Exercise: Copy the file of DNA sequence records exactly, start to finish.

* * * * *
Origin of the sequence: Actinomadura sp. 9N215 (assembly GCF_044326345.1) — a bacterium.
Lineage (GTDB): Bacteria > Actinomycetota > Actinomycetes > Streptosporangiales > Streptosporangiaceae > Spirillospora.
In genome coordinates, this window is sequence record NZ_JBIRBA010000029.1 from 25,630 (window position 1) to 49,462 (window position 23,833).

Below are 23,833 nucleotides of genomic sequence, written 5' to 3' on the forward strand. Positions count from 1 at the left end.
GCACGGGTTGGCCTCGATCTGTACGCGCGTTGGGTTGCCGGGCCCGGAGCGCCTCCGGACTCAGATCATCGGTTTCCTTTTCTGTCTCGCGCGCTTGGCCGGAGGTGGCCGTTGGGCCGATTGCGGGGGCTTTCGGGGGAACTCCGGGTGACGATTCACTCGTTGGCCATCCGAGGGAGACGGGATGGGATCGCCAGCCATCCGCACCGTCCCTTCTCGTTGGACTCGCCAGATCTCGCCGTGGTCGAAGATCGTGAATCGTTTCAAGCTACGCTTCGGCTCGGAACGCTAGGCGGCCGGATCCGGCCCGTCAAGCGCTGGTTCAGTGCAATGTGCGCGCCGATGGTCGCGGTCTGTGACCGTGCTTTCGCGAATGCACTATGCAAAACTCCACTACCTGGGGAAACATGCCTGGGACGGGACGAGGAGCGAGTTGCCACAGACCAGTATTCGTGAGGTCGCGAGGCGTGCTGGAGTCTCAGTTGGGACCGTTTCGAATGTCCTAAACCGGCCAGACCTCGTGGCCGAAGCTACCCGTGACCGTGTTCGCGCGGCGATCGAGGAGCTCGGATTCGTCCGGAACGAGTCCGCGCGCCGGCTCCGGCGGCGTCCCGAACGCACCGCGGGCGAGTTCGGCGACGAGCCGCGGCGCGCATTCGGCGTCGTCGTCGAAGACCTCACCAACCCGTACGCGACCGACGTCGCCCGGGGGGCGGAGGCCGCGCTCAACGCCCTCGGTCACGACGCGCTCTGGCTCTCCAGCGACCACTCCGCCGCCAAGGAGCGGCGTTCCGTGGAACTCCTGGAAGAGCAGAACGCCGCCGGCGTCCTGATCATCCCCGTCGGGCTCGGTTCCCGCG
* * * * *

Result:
Origin of the sequence: Actinomadura sp. 9N215 (assembly GCF_044326345.1) — a bacterium.
Lineage (GTDB): Bacteria > Actinomycetota > Actinomycetes > Streptosporangiales > Streptosporangiaceae > Spirillospora.
In genome coordinates, this window is sequence record NZ_JBIRBA010000029.1 from 25,630 (window position 1) to 49,462 (window position 23,833).

Below are 23,833 nucleotides of genomic sequence, written 5' to 3' on the forward strand. Positions count from 1 at the left end.
GCACGGGTTGGCCTCGATCTGTACGCGCGTTGGGTTGCCGGGCCCGGAGCGCCTCCGGACTCAGATCATCGGTTTCCTTTTCTGTCTCGCGCGCTTGGCCGGAGGTGGCCGTTGGGCCGATTGCGGGGGCTTTCGGGGGAACTCCGGGTGACGATTCACTCGTTGGCCATCCGAGGGAGACGGGATGGGATCGCCAGCCATCCGCACCGTCCCTTCTCGTTGGACTCGCCAGATCTCGCCGTGGTCGAAGATCGTGAATCGTTTCAAGCTACGCTTCGGCTCGGAACGCTAGGCGGCCGGATCCGGCCCGTCAAGCGCTGGTTCAGTGCAATGTGCGCGCCGATGGTCGCGGTCTGTGACCGTGCTTTCGCGAATGCACTATGCAAAACTCCACTACCTGGGGAAACATGCCTGGGACGGGACGAGGAGCGAGTTGCCACAGACCAGTATTCGTGAGGTCGCGAGGCGTGCTGGAGTCTCAGTTGGGACCGTTTCGAATGTCCTAAACCGGCCAGACCTCGTGGCCGAAGCTACCCGTGACCGTGTTCGCGCGGCGATCGAGGAGCTCGGATTCGTCCGGAACGAGTCCGCGCGCCGGCTCCGGCGGCGTCCCGAACGCACCGCGGGCGAGTTCGGCGACGAGCCGCGGCGCGCATTCGGCGTCGTCGTCGAAGACCTCACCAACCCGTACGCGACCGACGTCGCCCGGGGGGCGGAGGCCGCGCTCAACGCCCTCGGTCACGACGCGCTCTGGCTCTCCAGCGACCACTCCGCCGCCAAGGAGCGGCGTTCCGTGGAACTCCTGGAAGAGCAGAACGCCGCCGGCGTCCTGATCATCCCCGTCGGGCTCGGTTCCCGCG